The O-line, considered the strength of the Gophers' offense, had an up and down night, falling short of the lofty hype. At times, the protection around Gray and the running backs collapsed. The group was continually searching for consistency as communication faltered sporadically -- two of the Gophers' 11 penalties came on false starts from Tommy Olson and Josh Campion. There were no unexpected faces among the five starters, with Ed and Tommy Olson at left tackle and left guard, Zach Mottla at center, Zac Epping at right guard and Campion situated at right tackle. Foster Bush, Marek Lenkiewicz and Caleb Bak were all used in relief spots. "We didn't play well as a group on the offensive line at all," Kill said bluntly. "Not what we expected. I think we have higher expectations ... I think Josh (Campion) and (Zac) Epping played well, but as a group, there were some communication issues."
DC Tracy Claeys tried to pressure and fluster UNLV redshirt freshman QB Nick Sherry. It worked. The Gophers sacked Sherry twice, knocked him to the ground 15 times and had eight quarterback hurries. In an 8-minute span, the Gophers defensive line notched nearly one-quarter of its sack total from 2012 (8½). Towards the end of the first quarter, hulking DT Ra'Shede Hageman chased down Sherry for the Gophers' first sack, getting away with a potential horse collar tackle. DE D.L. Wilhite, who early in camp seemed to be slipping down the depth chart, played up tempo throughout the night and got to Sherry for 10-yard loss that ended a promising UNLV drive in the second quarter. "D.L. Wilhite played outstanding. That's his best game since we've been here," Kill said. As Claeys said would be the case, the Gophers rotated guys in and out on the line frequently, with Ben Perry, Roland Johnson, Thieren Cockran as the primary backups to starters Wilhite, Cameron Botticelli, Hageman and Michael Amaefula. The line did run into troubles in the second half, as the unit had moments where it looked tired. After rushing for 41 yards in the first half, UNLV recorded 118 yards the rest of the way, captained by RB Tim Cornett (127 total yards). The Gophers had surrendered only a field goal when a six-play UNLV drive started anew after CB Troy Stoudermire muffed a punt. UNLV slowly wore down the front line with a slew of small rushes, setting up a Cornett touchdown. It happened again in the first overtime session as Cornett broke by the line and downfield for an 18-yard touchdown. But for a line that took a while to gel last season, the amount of pressure it inflicted on Sherry was a big positive.
Redshirt junior SLB Aaron Hill got the start over Spencer Reeves, who was at the top of the depth chart to start camp. Apart from a late-hit penalty that contributed to setting up UNLV for the tying touchdown in the second OT session, Hill backed up the promotion by providing aggressive pressure and posting four tackles (two solo, two assisted). Reeves still factored into the rotation as all nine linebackers the Gophers traveled to Las Vegas logged playing time. MLB Mike Rallis looked comfortable in his new role, keeping the defense intact. He finished third on the team in tackles with seven, including one for a 2-yard loss. The unit ran out of gas towards the end of the third quarter but were rebounded thanks to the group's depth -- a high commodity for any position on the Gophers' roster. "Sometimes you fall off or somebody makes a mental error when you put them in," Kill said. "We didn't have that at linebacker. We had a lot of that the whole year last year."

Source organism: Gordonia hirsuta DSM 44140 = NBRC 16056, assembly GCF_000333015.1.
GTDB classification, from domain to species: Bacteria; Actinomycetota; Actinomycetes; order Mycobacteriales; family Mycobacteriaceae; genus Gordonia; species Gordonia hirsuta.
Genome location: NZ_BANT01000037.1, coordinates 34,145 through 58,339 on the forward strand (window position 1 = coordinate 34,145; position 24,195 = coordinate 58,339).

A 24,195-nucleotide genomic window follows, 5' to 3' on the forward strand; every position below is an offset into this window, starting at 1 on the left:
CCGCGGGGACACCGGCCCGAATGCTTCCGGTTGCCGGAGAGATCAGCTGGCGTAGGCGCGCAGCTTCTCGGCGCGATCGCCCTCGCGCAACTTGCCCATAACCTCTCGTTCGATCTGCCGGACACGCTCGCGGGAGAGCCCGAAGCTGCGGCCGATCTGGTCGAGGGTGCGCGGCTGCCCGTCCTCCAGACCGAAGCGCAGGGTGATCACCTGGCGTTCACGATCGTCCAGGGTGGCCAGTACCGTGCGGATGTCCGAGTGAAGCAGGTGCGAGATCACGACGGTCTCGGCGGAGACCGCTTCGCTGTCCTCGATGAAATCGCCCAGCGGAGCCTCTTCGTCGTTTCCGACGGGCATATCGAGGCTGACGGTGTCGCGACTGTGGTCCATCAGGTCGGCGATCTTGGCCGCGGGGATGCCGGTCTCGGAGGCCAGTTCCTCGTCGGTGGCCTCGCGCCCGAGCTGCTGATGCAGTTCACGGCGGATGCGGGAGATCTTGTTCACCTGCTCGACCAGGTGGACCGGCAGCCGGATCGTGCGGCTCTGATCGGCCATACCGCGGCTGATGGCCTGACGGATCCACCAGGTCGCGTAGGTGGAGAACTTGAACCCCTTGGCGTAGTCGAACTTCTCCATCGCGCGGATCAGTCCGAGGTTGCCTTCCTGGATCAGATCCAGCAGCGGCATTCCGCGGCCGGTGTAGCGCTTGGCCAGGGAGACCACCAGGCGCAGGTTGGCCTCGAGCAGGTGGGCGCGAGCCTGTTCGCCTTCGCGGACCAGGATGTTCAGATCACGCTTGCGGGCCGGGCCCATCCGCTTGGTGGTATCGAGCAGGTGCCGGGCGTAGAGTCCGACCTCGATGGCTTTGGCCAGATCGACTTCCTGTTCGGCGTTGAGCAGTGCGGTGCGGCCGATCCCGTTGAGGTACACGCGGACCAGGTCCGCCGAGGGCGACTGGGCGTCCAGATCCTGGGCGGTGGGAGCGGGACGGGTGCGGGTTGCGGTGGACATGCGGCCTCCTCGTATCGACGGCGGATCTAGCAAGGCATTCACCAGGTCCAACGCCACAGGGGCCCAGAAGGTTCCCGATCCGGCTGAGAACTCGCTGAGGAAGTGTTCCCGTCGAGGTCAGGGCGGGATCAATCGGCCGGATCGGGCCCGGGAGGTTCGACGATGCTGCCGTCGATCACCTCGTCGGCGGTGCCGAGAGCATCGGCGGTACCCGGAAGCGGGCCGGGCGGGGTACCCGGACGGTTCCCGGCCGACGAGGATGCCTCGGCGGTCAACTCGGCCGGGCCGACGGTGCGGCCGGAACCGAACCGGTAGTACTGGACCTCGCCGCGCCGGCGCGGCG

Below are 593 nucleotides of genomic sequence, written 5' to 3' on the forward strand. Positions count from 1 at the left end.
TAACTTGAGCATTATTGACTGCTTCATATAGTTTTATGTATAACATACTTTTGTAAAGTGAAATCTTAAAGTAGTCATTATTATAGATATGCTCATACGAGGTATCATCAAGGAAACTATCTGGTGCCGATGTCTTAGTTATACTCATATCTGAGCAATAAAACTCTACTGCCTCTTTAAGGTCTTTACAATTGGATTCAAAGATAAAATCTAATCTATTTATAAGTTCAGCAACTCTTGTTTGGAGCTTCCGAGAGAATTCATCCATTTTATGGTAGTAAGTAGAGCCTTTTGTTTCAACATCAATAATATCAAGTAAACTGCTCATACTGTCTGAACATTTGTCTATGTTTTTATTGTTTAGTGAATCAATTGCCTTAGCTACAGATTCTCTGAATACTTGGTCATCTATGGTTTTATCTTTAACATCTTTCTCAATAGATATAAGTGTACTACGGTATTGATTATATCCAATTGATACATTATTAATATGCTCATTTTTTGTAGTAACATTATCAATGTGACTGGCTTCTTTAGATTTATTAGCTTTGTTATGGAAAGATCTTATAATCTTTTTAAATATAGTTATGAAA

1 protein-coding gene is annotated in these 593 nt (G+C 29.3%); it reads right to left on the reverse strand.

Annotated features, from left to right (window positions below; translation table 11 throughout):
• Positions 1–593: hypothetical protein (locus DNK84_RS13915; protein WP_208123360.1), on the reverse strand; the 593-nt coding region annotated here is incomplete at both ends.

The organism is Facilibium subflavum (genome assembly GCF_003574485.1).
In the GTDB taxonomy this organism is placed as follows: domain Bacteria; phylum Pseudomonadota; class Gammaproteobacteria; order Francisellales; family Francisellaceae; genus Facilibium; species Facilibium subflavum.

In the week leading up to the season opener, Claeys mentioned he remained uneasy about the secondary because of all the unproven players that had been added in the offseason in an attempt to strengthen the weakest portion of the "U" defense. Though UNLV is far from being an intensely formidable offensive foe, the secondary excelled at a high enough rate to significantly lower some of Claeys' concerns. Sophomore S Derrick Wells matched the heaping praise he received in camp with a near-breakout outing. He ran all over the middle of the field, keeping himself in the UNLV passing lanes. He picked off passes from Sherry twice -- one of which came in the third overtime session and opened the way for the Gophers' winning field goal -- and finished tied with Stoudermire as the team's leading tacklers with eight apiece. Sherry never found a passing rhythm. From halftime on, Sherry completed only 4 of 17 passes (23%). The problems in the secondary still have not been fully remedied. The group had several notable missed tackles and the overall chemistry remains in development. Stoudermire, back as one of the starting corner after missing the majority of last season due to injury, was beaten badly by WR Marcus Sullivan in the second quarter after a poorly timed dive. Wells and Stoudermire both were called for personal fouls on drives that ultimately ended in points for UNLV.
Kill made a rare appearance on the field in pregame warm-ups on Thursday. It wasn't because of a desire to get out of the cramped locker room at Sam Boyd Stadium. He still hadn't decided on a punter. The punting unit has been among the worst in the country for the last two years. The Gophers' starter during that span, junior Dan Orseske, was left off the travel roster, leaving Kill to choose from Peter Mortell, David Schwerman and Christian Eldred. With Mortell experiencing leg issues in the week leading up to the game, Kill opted to hold him out and settled on Schwerman. Two punts in, after shanking the ball 19-yards out of bounds, Schwerman was pulled in favor of Eldred. The newcomer from Melbourne, Australia, who had not played American football before last year, put together a respectable outing. Eldred averaged just 36.8 yards on five attempts, but his rating was lowered as a result of a pair of pooch punts. His longest punt was his first and went 47 yards, with an impressive 4.89-second hang time. "I certainly didn't feel good when we kicked one off the side of our foot there, but I punted a kid that had never punted before in a college football game and I thought he punted well," Kill said. Chris Hawthorne had challenged Jordan Wettstein in camp for the starting job at kicker. But Wettstein maintained his top spot, which he gained last season after Hawthorne suffered a leg injury. Wettstein's night got off to bad start when he missed a 32-yard attempt in the first quarter - his first career miss. However, he rebounded by converting his next three tries, including another 32-yarder that won the game for the Gophers in overtime. Hawthorne isn't likely to remain inactive this season. He may alternate or fill in for Wettstein on kickoffs.